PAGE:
Long gone are the days of traditional product development, where teams would have a product idea, build it, and then put it out into the world in the hopes it would sell.  

Product teams now build and adapt their plans based on user data, feedback, and recommendations.

This means the development cycle for a product today is a series of little feedback loops. Each loop adds value, features, and removes errors to a constantly evolving product.

We use this style of development at Passion.io and we encourage our experts to do the same. We like to use a pancake as an example.

When you’re making pancakes the first one you flip is always a bit dodgy. It might not flip properly or get a bit burned, but that is ok, because you’ll improve your pancake making process for the second pancake.

The same principle applies to building anything. Get a working product, get feedback and data, then use that to improve it!

It’s what PassionFighter Keith Kern did with his second cohort of clients. After successfully taking his first group of students through their 6-week challenge he used the data and feedback he gathered from that process to improve his product moving forward.

Jump to 4.04 on the video below to hear how Keith did this or watch the whole show to hear about Keith’s business journey and insights.

Guest Profile

Keith Kern is a California based PassionFighter who has built the app, Build Your Power (BYP). He is currently taking his second cohort of students through his 6-week challenge. Keith is also flying through Expert Freedom and is an Impact Accelerator member.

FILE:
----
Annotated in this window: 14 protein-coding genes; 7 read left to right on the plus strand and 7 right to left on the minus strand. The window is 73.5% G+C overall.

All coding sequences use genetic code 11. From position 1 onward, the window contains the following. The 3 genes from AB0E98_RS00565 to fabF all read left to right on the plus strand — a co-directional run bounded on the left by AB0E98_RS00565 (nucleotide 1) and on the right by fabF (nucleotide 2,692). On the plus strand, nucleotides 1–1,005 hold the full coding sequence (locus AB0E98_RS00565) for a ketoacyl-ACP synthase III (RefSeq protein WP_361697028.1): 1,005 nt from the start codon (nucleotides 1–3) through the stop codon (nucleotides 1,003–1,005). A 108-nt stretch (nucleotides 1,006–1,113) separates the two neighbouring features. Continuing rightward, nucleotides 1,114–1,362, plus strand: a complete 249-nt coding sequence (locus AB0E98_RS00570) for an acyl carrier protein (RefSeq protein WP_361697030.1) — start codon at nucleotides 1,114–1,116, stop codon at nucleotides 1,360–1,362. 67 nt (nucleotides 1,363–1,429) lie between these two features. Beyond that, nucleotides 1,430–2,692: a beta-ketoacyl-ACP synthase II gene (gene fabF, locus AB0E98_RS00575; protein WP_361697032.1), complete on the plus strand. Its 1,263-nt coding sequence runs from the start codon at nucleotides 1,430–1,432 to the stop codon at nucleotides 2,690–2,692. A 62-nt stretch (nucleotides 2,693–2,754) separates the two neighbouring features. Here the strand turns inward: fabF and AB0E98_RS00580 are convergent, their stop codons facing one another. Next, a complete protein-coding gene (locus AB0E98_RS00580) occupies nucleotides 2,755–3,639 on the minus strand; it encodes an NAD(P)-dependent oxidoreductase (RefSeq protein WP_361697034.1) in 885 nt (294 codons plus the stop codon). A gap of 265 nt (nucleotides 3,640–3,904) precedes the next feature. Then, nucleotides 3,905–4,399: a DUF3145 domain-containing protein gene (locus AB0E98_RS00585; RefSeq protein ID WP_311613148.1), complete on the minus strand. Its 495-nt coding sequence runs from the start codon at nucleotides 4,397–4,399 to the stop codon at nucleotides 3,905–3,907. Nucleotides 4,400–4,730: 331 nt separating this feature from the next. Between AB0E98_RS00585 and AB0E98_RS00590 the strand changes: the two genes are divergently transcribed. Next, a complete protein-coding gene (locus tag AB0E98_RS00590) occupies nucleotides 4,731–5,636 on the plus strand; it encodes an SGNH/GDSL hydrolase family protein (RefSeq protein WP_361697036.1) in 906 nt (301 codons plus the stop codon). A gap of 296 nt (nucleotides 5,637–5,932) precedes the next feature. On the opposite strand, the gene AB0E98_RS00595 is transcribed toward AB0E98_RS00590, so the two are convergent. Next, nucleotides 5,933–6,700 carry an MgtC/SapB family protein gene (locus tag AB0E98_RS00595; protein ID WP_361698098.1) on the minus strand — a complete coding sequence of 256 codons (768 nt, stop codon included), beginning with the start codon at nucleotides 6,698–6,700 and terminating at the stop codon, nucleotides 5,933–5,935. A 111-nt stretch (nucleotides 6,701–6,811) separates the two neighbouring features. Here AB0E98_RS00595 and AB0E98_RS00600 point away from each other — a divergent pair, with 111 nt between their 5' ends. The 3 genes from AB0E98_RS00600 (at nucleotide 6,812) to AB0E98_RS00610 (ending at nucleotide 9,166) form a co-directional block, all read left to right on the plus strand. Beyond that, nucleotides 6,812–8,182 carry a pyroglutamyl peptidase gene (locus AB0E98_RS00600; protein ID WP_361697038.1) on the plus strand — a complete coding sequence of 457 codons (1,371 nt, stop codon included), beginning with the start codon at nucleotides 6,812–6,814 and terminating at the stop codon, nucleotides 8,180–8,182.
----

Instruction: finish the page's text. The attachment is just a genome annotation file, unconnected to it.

Passion Facts

PassionFighter: Kieth Kern

Location: United States

App Name: Build Your Power

App Type: Fitness

Launch stats: Kieth is teaching his second cohort of 11 students and his program has so far generated over $6000

Transcribed highlights from the show

Keith: I was learning some new things in Expert Freedom so I decided to launch another 6 week challenge but now I’m going to promote it with my existing gym business.

So I promoted it to my newsletter, my business Facebook and Instagram pages so I did it all through there and I ended up getting 11 people to sign up for that second round which was awesome.

And I started learning a little bit more and getting a little bit more specific about my ads. It was a bit difficult for me because I thought my audience would be men. I needed to target men similar to me.

But I found I felt like I was going against the grain a little bit as a lot of my gym members are women. And they’re the strongest, most vocal members of my community. They’re the most active, they promote the program the most, they’re the majority of people who are in the classes.

In my first launch I was trying to focus on men. But I didn’t specifically say men. I felt like I needed to keep the program open to anyone because I don’t want to exclude anybody.

So I subtly geared my program towards men but I ended up having 7 women and 1 man sign up on the first challenge.

So I was like ok. On the second launch I focused my targeting on women, and specifically, mom. I was going back through my feedback, I was looking at who were my challengers, whose doing really well in the program and the majority of them were moms.

They're in their 30s, 40s, 50s. So I thought I’ll gear this challenge towards them and if there’s other people who want to try to get into the program cool, but I really want to focus it on moms.

And now I’m like I don’t know if I really want to let anyone else in because I want my moms to feel like this is their spot, this is a group for moms who are in a similar situation. So if I start letting other people in maybe they're not going to feel as comfortable and maybe that’ll stop them feeling like this community is their group.

So I’m still learning about that, I’ve still got a lot to learn but I know I need to hone in on that niche.